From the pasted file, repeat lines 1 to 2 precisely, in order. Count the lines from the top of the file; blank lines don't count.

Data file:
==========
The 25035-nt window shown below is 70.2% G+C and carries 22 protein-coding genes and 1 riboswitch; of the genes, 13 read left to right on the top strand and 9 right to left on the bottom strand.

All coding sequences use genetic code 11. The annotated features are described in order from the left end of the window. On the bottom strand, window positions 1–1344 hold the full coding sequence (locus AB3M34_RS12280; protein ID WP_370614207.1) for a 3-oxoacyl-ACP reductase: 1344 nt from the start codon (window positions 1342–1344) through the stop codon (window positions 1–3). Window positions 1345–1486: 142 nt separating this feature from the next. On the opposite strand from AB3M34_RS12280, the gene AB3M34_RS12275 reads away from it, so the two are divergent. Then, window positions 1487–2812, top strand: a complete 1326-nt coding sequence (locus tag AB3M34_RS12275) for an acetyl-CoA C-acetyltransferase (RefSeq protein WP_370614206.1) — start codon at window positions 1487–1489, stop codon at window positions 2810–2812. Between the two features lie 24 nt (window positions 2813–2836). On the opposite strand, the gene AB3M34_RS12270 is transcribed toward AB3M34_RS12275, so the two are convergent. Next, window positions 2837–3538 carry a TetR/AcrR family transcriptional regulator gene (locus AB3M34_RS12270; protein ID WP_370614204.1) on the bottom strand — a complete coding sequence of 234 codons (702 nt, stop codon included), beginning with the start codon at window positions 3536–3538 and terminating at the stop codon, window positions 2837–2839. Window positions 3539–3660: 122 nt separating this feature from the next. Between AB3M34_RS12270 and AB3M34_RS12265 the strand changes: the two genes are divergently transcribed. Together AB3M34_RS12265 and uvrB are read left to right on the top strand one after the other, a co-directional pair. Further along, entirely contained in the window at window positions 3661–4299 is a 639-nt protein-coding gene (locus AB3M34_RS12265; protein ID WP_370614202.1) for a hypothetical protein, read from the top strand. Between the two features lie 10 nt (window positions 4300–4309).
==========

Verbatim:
The 25035-nt window shown below is 70.2% G+C and carries 22 protein-coding genes and 1 riboswitch; of the genes, 13 read left to right on the top strand and 9 right to left on the bottom strand.

All coding sequences use genetic code 11. The annotated features are described in order from the left end of the window. On the bottom strand, window positions 1–1344 hold the full coding sequence (locus AB3M34_RS12280; protein ID WP_370614207.1) for a 3-oxoacyl-ACP reductase: 1344 nt from the start codon (window positions 1342–1344) through the stop codon (window positions 1–3). Window positions 1345–1486: 142 nt separating this feature from the next. On the opposite strand from AB3M34_RS12280, the gene AB3M34_RS12275 reads away from it, so the two are divergent. Then, window positions 1487–2812, top strand: a complete 1326-nt coding sequence (locus tag AB3M34_RS12275) for an acetyl-CoA C-acetyltransferase (RefSeq protein WP_370614206.1) — start codon at window positions 1487–1489, stop codon at window positions 2810–2812. Between the two features lie 24 nt (window positions 2813–2836). On the opposite strand, the gene AB3M34_RS12270 is transcribed toward AB3M34_RS12275, so the two are convergent. Next, window positions 2837–3538 carry a TetR/AcrR family transcriptional regulator gene (locus AB3M34_RS12270; protein ID WP_370614204.1) on the bottom strand — a complete coding sequence of 234 codons (702 nt, stop codon included), beginning with the start codon at window positions 3536–3538 and terminating at the stop codon, window positions 2837–2839. Window positions 3539–3660: 122 nt separating this feature from the next. Between AB3M34_RS12270 and AB3M34_RS12265 the strand changes: the two genes are divergently transcribed. Together AB3M34_RS12265 and uvrB are read left to right on the top strand one after the other, a co-directional pair. Further along, entirely contained in the window at window positions 3661–4299 is a 639-nt protein-coding gene (locus AB3M34_RS12265; protein ID WP_370614202.1) for a hypothetical protein, read from the top strand. Between the two features lie 10 nt (window positions 4300–4309).